At the privileged end of the stick, having stable housing, having health insurance, having money in the bank for emergencies, etc. – these are not characteristics that should inspire shame or guilt at an individual level.  The problem, again, is that we live in a society where not everybody has these necessities.  People who have them should be grateful that they have them, not ashamed.  We all should be sad and angry that so many people do not have these necessities.  We all should be sad and angry that these necessities are distributed inequitably.  We all should want to do something about this.

There should be no shame or stigma for a person simply because an individual is privileged or disadvantaged.  Instead, we should reserve our moral judgment for people who, when becoming aware of their neighbors’ pain and of our society’s injustices and when becoming aware of their privilege and advantages, do nothing to help their neighbor (or, even worse, actively work to exploit their neighbor).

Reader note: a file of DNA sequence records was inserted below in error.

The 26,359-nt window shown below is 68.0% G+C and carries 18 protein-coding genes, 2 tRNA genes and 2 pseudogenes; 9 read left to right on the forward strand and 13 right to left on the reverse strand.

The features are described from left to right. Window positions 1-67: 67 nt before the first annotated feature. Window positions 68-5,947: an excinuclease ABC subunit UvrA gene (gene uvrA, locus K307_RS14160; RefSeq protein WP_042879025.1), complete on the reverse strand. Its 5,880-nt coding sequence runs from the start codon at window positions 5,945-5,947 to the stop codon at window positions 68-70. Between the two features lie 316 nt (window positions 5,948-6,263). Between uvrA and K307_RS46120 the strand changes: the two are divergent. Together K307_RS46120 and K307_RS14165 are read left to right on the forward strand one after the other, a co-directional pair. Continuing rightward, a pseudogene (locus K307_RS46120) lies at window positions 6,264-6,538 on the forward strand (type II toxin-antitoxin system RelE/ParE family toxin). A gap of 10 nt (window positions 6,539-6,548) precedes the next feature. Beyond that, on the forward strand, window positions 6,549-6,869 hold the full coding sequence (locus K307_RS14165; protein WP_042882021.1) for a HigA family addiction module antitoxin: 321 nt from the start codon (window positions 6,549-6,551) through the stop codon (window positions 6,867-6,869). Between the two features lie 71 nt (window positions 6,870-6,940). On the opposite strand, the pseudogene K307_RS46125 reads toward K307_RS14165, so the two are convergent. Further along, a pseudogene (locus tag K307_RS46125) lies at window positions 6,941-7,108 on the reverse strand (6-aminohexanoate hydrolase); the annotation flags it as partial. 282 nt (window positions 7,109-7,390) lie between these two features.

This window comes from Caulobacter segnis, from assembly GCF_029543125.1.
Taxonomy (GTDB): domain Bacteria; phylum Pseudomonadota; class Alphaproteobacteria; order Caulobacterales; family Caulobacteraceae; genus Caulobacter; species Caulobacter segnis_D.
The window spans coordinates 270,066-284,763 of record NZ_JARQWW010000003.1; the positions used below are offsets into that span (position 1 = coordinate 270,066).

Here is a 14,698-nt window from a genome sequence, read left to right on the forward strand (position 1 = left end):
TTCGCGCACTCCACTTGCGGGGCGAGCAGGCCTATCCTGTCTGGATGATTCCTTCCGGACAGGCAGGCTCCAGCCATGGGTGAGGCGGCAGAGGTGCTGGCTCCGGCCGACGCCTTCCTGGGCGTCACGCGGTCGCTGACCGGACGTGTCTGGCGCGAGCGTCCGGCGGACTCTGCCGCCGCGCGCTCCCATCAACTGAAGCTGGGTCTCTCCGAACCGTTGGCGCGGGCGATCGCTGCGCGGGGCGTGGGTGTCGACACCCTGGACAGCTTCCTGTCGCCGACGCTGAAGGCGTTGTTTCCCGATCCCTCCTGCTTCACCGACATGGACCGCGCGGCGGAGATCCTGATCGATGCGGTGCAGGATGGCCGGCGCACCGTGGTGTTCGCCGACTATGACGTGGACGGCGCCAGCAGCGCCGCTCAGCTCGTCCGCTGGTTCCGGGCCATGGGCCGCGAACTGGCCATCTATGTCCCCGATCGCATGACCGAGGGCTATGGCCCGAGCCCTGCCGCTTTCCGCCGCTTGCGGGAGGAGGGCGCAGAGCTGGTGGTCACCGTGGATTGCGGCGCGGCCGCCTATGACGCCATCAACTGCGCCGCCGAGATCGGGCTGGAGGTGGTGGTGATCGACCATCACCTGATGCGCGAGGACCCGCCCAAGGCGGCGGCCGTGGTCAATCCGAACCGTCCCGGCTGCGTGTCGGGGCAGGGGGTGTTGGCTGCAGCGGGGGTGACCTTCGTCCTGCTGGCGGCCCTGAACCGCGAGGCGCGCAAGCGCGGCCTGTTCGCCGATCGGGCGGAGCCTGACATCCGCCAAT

Circling back to the Privilege Walk

At the end of the privilege walk, when we look across the room and see our peers, we should take time to process our feelings, take time to listen and think about how other people throughout the room are feeling, and practice putting ourselves in the shoes of others.  And then we should encourage people not to take things only personally and bridge from the people in the room to the larger world outside and think about what insights there are on a larger, more system-wide scale.  We use all of what we learn from the exercise to inform how we work towards both small-scale, person-to-person changes (how we treat people daily, how we listen, how we speak up, how we show up, how we take or make space, how we show grace) and larger-scale changes (the work we do, the policies we support, and what we do with our money, time, and other resources outside of work).

Preview for Next Column

Next column, I want to talk about what I’m calling the Social Model of Privilege/Disadvantage how we think of “Disadvantage” and “Opportunity” at the neighborhood scale, and how we can use this framework to better inform affordable housing policies such as the TCAC/HCD opportunity maps.